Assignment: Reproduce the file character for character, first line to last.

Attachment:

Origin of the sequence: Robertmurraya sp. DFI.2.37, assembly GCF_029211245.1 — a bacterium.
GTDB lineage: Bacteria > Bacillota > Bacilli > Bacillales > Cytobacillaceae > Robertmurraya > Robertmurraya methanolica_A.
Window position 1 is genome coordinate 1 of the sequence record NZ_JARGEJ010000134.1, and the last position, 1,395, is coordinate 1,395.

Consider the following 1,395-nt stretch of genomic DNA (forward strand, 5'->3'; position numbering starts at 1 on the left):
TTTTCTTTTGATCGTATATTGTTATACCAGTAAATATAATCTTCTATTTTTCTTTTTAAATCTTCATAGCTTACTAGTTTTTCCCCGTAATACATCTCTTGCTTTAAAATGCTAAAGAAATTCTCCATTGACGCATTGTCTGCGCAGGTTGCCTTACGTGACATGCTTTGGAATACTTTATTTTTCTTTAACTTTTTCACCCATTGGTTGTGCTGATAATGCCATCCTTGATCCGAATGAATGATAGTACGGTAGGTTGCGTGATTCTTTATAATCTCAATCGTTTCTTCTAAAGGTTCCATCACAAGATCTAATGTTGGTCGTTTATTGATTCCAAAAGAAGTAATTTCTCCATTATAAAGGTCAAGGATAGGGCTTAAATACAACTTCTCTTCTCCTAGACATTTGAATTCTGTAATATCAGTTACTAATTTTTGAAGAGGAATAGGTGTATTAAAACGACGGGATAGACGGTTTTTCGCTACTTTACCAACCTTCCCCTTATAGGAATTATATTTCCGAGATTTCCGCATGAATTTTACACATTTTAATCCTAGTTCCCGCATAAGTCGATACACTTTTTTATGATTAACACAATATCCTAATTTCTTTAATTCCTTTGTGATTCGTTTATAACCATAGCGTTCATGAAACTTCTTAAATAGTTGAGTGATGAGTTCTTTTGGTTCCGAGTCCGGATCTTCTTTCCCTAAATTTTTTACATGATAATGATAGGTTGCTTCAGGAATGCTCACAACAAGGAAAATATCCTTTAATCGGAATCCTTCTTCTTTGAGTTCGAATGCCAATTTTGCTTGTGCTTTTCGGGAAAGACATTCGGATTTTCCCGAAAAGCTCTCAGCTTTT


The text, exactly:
Origin of the sequence: Robertmurraya sp. DFI.2.37, assembly GCF_029211245.1 — a bacterium.
GTDB lineage: Bacteria > Bacillota > Bacilli > Bacillales > Cytobacillaceae > Robertmurraya > Robertmurraya methanolica_A.
Window position 1 is genome coordinate 1 of the sequence record NZ_JARGEJ010000134.1, and the last position, 1,395, is coordinate 1,395.

Consider the following 1,395-nt stretch of genomic DNA (forward strand, 5'->3'; position numbering starts at 1 on the left):
TTTTCTTTTGATCGTATATTGTTATACCAGTAAATATAATCTTCTATTTTTCTTTTTAAATCTTCATAGCTTACTAGTTTTTCCCCGTAATACATCTCTTGCTTTAAAATGCTAAAGAAATTCTCCATTGACGCATTGTCTGCGCAGGTTGCCTTACGTGACATGCTTTGGAATACTTTATTTTTCTTTAACTTTTTCACCCATTGGTTGTGCTGATAATGCCATCCTTGATCCGAATGAATGATAGTACGGTAGGTTGCGTGATTCTTTATAATCTCAATCGTTTCTTCTAAAGGTTCCATCACAAGATCTAATGTTGGTCGTTTATTGATTCCAAAAGAAGTAATTTCTCCATTATAAAGGTCAAGGATAGGGCTTAAATACAACTTCTCTTCTCCTAGACATTTGAATTCTGTAATATCAGTTACTAATTTTTGAAGAGGAATAGGTGTATTAAAACGACGGGATAGACGGTTTTTCGCTACTTTACCAACCTTCCCCTTATAGGAATTATATTTCCGAGATTTCCGCATGAATTTTACACATTTTAATCCTAGTTCCCGCATAAGTCGATACACTTTTTTATGATTAACACAATATCCTAATTTCTTTAATTCCTTTGTGATTCGTTTATAACCATAGCGTTCATGAAACTTCTTAAATAGTTGAGTGATGAGTTCTTTTGGTTCCGAGTCCGGATCTTCTTTCCCTAAATTTTTTACATGATAATGATAGGTTGCTTCAGGAATGCTCACAACAAGGAAAATATCCTTTAATCGGAATCCTTCTTCTTTGAGTTCGAATGCCAATTTTGCTTGTGCTTTTCGGGAAAGACATTCGGATTTTCCCGAAAAGCTCTCAGCTTTT